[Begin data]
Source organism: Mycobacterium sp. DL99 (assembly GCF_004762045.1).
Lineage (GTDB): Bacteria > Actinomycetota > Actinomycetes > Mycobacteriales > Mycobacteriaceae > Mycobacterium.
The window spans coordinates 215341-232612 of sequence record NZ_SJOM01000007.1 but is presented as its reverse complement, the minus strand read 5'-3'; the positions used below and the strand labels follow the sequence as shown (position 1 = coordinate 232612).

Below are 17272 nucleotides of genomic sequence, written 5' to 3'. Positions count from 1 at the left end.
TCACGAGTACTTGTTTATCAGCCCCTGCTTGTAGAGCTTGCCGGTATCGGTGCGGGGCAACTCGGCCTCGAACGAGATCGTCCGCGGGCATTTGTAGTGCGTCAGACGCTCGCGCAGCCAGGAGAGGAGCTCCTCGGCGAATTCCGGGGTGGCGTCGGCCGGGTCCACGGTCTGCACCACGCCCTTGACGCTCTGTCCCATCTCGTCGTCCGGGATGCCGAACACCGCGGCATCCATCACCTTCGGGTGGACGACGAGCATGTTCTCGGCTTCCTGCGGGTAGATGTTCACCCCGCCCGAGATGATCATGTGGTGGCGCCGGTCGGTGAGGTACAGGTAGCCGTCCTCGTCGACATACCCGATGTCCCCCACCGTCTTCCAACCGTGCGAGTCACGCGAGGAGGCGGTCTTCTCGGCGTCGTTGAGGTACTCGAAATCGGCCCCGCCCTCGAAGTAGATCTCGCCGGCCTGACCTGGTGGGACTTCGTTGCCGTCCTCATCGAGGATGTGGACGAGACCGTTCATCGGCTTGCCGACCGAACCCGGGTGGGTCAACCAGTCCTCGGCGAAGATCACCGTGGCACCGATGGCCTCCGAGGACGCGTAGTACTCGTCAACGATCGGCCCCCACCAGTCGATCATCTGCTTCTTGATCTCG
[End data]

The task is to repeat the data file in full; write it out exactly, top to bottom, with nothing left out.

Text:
Source organism: Mycobacterium sp. DL99 (assembly GCF_004762045.1).
Lineage (GTDB): Bacteria > Actinomycetota > Actinomycetes > Mycobacteriales > Mycobacteriaceae > Mycobacterium.
The window spans coordinates 215341-232612 of sequence record NZ_SJOM01000007.1 but is presented as its reverse complement, the minus strand read 5'-3'; the positions used below and the strand labels follow the sequence as shown (position 1 = coordinate 232612).

Below are 17272 nucleotides of genomic sequence, written 5' to 3'. Positions count from 1 at the left end.
TCACGAGTACTTGTTTATCAGCCCCTGCTTGTAGAGCTTGCCGGTATCGGTGCGGGGCAACTCGGCCTCGAACGAGATCGTCCGCGGGCATTTGTAGTGCGTCAGACGCTCGCGCAGCCAGGAGAGGAGCTCCTCGGCGAATTCCGGGGTGGCGTCGGCCGGGTCCACGGTCTGCACCACGCCCTTGACGCTCTGTCCCATCTCGTCGTCCGGGATGCCGAACACCGCGGCATCCATCACCTTCGGGTGGACGACGAGCATGTTCTCGGCTTCCTGCGGGTAGATGTTCACCCCGCCCGAGATGATCATGTGGTGGCGCCGGTCGGTGAGGTACAGGTAGCCGTCCTCGTCGACATACCCGATGTCCCCCACCGTCTTCCAACCGTGCGAGTCACGCGAGGAGGCGGTCTTCTCGGCGTCGTTGAGGTACTCGAAATCGGCCCCGCCCTCGAAGTAGATCTCGCCGGCCTGACCTGGTGGGACTTCGTTGCCGTCCTCATCGAGGATGTGGACGAGACCGTTCATCGGCTTGCCGACCGAACCCGGGTGGGTCAACCAGTCCTCGGCGAAGATCACCGTGGCACCGATGGCCTCCGAGGACGCGTAGTACTCGTCAACGATCGGCCCCCACCAGTCGATCATCTGCTTCTTGATCTCG